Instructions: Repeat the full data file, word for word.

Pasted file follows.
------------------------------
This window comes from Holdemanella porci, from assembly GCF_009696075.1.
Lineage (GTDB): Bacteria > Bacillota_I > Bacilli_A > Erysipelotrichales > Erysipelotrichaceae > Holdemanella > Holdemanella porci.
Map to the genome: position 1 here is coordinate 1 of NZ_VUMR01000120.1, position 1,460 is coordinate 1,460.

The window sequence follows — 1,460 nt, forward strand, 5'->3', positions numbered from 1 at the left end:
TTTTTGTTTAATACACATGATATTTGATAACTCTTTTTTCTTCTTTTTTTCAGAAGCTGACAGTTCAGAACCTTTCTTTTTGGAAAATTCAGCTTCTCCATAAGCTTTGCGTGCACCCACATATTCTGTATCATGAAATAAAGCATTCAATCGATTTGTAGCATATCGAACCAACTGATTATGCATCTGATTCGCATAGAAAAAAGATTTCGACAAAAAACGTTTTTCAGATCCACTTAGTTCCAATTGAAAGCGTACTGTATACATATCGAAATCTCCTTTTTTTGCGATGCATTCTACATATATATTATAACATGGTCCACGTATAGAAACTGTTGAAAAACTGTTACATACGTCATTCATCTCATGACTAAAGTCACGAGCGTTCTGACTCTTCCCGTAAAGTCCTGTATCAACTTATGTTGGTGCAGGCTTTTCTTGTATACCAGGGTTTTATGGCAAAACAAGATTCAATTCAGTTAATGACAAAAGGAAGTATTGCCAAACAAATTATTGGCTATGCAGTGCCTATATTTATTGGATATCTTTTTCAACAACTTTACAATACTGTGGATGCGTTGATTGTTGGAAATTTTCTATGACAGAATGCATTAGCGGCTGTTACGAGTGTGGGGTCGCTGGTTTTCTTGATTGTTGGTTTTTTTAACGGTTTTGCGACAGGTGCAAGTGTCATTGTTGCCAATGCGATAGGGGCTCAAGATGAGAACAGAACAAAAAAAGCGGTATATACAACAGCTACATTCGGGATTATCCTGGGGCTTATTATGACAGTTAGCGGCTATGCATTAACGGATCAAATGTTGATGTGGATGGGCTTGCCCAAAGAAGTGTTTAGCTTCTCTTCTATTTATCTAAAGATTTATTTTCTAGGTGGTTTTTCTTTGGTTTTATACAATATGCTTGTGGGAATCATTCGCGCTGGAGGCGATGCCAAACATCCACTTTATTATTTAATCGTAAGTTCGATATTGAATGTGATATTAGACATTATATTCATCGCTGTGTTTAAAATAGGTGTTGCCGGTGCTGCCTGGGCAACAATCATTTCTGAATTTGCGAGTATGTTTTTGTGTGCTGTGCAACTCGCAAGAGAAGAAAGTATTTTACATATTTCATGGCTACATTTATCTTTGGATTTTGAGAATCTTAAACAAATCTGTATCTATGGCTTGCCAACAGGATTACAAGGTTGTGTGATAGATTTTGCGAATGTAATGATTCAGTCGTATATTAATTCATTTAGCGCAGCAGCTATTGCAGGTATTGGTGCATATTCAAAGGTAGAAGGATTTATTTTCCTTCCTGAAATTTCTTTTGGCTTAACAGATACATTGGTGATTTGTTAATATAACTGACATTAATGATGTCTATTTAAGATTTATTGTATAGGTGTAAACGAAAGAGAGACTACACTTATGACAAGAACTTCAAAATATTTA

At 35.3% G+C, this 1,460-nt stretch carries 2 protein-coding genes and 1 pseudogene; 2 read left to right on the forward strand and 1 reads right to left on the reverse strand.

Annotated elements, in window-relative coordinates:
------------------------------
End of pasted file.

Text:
This window comes from Holdemanella porci, from assembly GCF_009696075.1.
Lineage (GTDB): Bacteria > Bacillota_I > Bacilli_A > Erysipelotrichales > Erysipelotrichaceae > Holdemanella > Holdemanella porci.
Map to the genome: position 1 here is coordinate 1 of NZ_VUMR01000120.1, position 1,460 is coordinate 1,460.

The window sequence follows — 1,460 nt, forward strand, 5'->3', positions numbered from 1 at the left end:
TTTTTGTTTAATACACATGATATTTGATAACTCTTTTTTCTTCTTTTTTTCAGAAGCTGACAGTTCAGAACCTTTCTTTTTGGAAAATTCAGCTTCTCCATAAGCTTTGCGTGCACCCACATATTCTGTATCATGAAATAAAGCATTCAATCGATTTGTAGCATATCGAACCAACTGATTATGCATCTGATTCGCATAGAAAAAAGATTTCGACAAAAAACGTTTTTCAGATCCACTTAGTTCCAATTGAAAGCGTACTGTATACATATCGAAATCTCCTTTTTTTGCGATGCATTCTACATATATATTATAACATGGTCCACGTATAGAAACTGTTGAAAAACTGTTACATACGTCATTCATCTCATGACTAAAGTCACGAGCGTTCTGACTCTTCCCGTAAAGTCCTGTATCAACTTATGTTGGTGCAGGCTTTTCTTGTATACCAGGGTTTTATGGCAAAACAAGATTCAATTCAGTTAATGACAAAAGGAAGTATTGCCAAACAAATTATTGGCTATGCAGTGCCTATATTTATTGGATATCTTTTTCAACAACTTTACAATACTGTGGATGCGTTGATTGTTGGAAATTTTCTATGACAGAATGCATTAGCGGCTGTTACGAGTGTGGGGTCGCTGGTTTTCTTGATTGTTGGTTTTTTTAACGGTTTTGCGACAGGTGCAAGTGTCATTGTTGCCAATGCGATAGGGGCTCAAGATGAGAACAGAACAAAAAAAGCGGTATATACAACAGCTACATTCGGGATTATCCTGGGGCTTATTATGACAGTTAGCGGCTATGCATTAACGGATCAAATGTTGATGTGGATGGGCTTGCCCAAAGAAGTGTTTAGCTTCTCTTCTATTTATCTAAAGATTTATTTTCTAGGTGGTTTTTCTTTGGTTTTATACAATATGCTTGTGGGAATCATTCGCGCTGGAGGCGATGCCAAACATCCACTTTATTATTTAATCGTAAGTTCGATATTGAATGTGATATTAGACATTATATTCATCGCTGTGTTTAAAATAGGTGTTGCCGGTGCTGCCTGGGCAACAATCATTTCTGAATTTGCGAGTATGTTTTTGTGTGCTGTGCAACTCGCAAGAGAAGAAAGTATTTTACATATTTCATGGCTACATTTATCTTTGGATTTTGAGAATCTTAAACAAATCTGTATCTATGGCTTGCCAACAGGATTACAAGGTTGTGTGATAGATTTTGCGAATGTAATGATTCAGTCGTATATTAATTCATTTAGCGCAGCAGCTATTGCAGGTATTGGTGCATATTCAAAGGTAGAAGGATTTATTTTCCTTCCTGAAATTTCTTTTGGCTTAACAGATACATTGGTGATTTGTTAATATAACTGACATTAATGATGTCTATTTAAGATTTATTGTATAGGTGTAAACGAAAGAGAGACTACACTTATGACAAGAACTTCAAAATATTTA

At 35.3% G+C, this 1,460-nt stretch carries 2 protein-coding genes and 1 pseudogene; 2 read left to right on the forward strand and 1 reads right to left on the reverse strand.

Annotated elements, in window-relative coordinates: